BERLIN (Reuters) - Turkish President Tayyip Erdogan's lawyer said on Saturday he had filed a complaint in a bid to get a satirical poem mocking his client banned in its entirety after a court issued a preliminary ruling in May banning re-publication of parts.

Comedian Jan Boehmermann recited a poem on television in March suggesting Erdogan engaged in bestiality and watched child pornography.

Lawyer Michael-Hubertus von Sprenger said he had filed the complaint to a court in Hamburg and wanted to get a full injunction to replace the preliminary one as well as get sections that the court did not ban in May prohibited.

When the court ruled in May to ban sections of the poem, it said this was based on the need to find a balance between preserving the right to artistic freedom and the personal rights of Erdogan. The six verses the court did not ban include references to Turkey's treatment of minorities.

The court in Hamburg and a spokesman for Erdogan were not immediately available for comment.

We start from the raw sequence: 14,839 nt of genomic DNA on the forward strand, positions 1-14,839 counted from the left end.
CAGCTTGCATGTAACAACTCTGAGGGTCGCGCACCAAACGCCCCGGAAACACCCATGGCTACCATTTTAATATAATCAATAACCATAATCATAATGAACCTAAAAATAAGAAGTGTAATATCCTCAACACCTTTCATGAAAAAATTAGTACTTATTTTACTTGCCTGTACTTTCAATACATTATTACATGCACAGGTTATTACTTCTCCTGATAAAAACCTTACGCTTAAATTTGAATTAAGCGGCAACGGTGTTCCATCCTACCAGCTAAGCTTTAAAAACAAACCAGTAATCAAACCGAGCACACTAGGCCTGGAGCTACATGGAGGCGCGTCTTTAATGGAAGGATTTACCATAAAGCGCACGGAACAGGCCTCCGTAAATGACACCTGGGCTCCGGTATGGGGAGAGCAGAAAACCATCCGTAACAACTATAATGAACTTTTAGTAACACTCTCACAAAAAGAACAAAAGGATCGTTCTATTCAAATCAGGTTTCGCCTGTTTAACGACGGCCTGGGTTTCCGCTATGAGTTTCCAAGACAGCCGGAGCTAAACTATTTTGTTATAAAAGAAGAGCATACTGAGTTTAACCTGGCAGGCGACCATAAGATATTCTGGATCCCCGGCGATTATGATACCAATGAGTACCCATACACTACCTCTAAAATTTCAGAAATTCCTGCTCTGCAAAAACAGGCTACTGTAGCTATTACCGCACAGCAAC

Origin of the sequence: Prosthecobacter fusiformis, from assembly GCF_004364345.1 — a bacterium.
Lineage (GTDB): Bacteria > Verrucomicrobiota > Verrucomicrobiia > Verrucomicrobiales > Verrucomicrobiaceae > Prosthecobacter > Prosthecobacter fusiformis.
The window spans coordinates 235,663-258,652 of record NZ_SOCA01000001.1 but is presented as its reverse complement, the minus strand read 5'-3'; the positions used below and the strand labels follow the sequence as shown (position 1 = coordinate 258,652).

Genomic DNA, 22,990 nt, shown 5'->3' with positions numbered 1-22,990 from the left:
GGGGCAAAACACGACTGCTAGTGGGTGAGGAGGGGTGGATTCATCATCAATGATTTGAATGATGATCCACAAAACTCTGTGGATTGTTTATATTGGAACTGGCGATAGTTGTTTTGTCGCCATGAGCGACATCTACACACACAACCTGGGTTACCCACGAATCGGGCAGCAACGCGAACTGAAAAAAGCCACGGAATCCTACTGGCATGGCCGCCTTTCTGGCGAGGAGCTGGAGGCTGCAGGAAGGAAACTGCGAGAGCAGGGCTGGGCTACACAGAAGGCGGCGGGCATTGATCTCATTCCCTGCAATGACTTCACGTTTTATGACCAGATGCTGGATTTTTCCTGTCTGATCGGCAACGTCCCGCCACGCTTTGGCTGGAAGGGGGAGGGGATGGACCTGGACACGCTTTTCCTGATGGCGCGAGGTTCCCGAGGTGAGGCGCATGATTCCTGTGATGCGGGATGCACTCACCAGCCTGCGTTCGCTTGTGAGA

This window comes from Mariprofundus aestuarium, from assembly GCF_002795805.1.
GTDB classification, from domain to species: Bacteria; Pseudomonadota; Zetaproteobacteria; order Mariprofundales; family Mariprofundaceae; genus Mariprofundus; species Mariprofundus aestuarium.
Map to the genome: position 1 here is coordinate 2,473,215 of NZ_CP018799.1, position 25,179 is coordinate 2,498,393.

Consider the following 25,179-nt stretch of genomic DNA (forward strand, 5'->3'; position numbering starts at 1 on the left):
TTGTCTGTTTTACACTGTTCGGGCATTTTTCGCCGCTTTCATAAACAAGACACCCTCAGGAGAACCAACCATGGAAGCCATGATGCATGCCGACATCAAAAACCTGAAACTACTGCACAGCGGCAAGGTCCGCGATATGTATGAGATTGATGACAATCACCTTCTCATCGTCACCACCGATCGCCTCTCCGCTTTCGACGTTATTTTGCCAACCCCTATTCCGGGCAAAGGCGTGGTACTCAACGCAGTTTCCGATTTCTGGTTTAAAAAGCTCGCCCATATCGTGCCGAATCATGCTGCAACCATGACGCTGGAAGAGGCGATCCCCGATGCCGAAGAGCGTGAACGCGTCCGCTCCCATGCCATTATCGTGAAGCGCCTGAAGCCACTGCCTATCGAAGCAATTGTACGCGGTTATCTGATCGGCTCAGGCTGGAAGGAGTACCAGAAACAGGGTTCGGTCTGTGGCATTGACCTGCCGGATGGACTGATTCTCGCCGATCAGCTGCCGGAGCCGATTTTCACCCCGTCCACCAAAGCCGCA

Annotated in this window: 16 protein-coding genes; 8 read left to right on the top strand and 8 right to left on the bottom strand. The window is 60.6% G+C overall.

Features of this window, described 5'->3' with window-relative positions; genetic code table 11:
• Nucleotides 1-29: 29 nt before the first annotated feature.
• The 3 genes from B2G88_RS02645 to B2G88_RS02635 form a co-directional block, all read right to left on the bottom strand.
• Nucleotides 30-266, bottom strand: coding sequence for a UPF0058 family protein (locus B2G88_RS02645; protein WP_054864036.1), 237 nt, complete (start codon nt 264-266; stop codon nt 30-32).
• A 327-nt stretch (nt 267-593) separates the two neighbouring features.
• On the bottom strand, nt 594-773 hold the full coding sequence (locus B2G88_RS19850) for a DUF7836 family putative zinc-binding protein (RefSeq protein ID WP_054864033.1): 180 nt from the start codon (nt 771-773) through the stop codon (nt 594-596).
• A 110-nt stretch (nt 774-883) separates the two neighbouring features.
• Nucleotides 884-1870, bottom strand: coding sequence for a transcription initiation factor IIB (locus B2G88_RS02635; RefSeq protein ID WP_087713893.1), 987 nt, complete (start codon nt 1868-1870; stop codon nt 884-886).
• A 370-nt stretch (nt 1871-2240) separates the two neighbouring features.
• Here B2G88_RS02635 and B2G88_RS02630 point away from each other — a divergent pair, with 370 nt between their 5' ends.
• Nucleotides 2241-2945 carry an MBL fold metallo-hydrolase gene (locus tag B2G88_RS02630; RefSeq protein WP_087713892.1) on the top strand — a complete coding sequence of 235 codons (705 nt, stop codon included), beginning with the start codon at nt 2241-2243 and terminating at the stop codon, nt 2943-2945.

Separately, in the western city of Mainz, preliminary proceedings against Boehmermann are underway as he is suspected of insulting a foreign leader. The German government had given prosecutors the green light to pursue the case against Boehmermann - a move which brought Merkel strong criticism.

German-Turkish ties have been strained - both by the case and by Turkey's outrage over a resolution passed by Germany's parliament declaring the 1915 massacre of Armenians by Ottoman forces to be a genocide. That comes at a time when Germany is banking on Turkey's help in stopping the flow of illegal migrants.

(Reporting by Michelle Martin in Berlin; additional reporting by Ece Toksabay in Ankara; Editing by Richard Balmforth)